By: Sasha Martczyanov
Last week, we had the pleasure of having Anna Kluyeva lead the lecture in our Strategic Social Media class. As students living in the United States, our social media experience is much different than young adults living in countries with high censorship of internet content, like Kluyeva’s home country Russia. Anna Kluyeva was generous enough to shed some light on what it’s like to participate in social media in a strict and highly-censored country like Russia.
Even just acquiring a social media account in Russia can prove to be a bit of a challenge. In order to sign up for social media in Russia there is a verification process the user must go through. The user must sign up with a cell phone, in Russia cell phones are only sold to those with passports. By requiring the user to show a passport in exchange for a cell phone the user is essentially allowing the Russian government access to their info.
Unfortunately, the rigidness doesn’t end there. Posting content deemed “extremist” by the Russian government is considered a crime. Users who post such content can be fined, and even jailed. What is considered “extremist content” in Russia fits into what US citizens define as satirical. For example, all memes depicting Russian president Vladimir Putin are outlawed. Russia is rigorous in their censorship, censoring at least 4,000 websites for unseemly content per day. This type of government endorsed censorship leads users’ to self-censor, limiting their freedom of speech.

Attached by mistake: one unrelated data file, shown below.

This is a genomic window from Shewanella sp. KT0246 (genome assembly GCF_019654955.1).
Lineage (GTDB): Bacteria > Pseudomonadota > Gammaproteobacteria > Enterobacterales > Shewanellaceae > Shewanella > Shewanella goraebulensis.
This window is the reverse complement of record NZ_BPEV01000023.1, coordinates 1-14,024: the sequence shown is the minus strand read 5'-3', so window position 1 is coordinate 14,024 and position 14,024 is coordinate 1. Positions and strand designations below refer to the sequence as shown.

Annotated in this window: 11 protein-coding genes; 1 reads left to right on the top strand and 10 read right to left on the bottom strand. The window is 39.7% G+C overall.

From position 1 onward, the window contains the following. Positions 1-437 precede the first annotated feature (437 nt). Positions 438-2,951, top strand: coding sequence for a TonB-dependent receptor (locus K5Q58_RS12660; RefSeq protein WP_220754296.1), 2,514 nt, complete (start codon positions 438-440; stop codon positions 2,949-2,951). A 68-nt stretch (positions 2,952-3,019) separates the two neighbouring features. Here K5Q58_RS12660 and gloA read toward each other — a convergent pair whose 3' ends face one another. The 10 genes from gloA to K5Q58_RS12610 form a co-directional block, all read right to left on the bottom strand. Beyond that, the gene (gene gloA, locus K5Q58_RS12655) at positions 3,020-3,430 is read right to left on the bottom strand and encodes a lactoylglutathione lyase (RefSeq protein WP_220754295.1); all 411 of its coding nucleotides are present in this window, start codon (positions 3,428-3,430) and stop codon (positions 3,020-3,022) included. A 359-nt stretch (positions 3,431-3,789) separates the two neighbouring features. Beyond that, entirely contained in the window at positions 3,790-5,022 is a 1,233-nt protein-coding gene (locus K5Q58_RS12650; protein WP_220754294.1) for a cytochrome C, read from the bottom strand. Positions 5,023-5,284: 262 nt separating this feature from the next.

Not only does Russia harshly censor users’ content, but they are also in possession an army of paid bloggers working as pro-Russia Internet trolls and employ thousands of Pro-Russia Twitterbots that produce automated content. According to an article from the Guardian, these internet trolls are paid to flood social forums with Anti-Western comments, regardless of topic. “Trolls” are unofficially employed by the Russian government and are paid in cash for reaching the required post limit per day. The bots, while not humans, serve a similar purpose, to flood Twitter with Pro-Russia content.
Russia’s views and guidelines regarding social media vary vastly from what we have experienced in the United States, and ultimately I think that’s something we should make an effort not take for granted.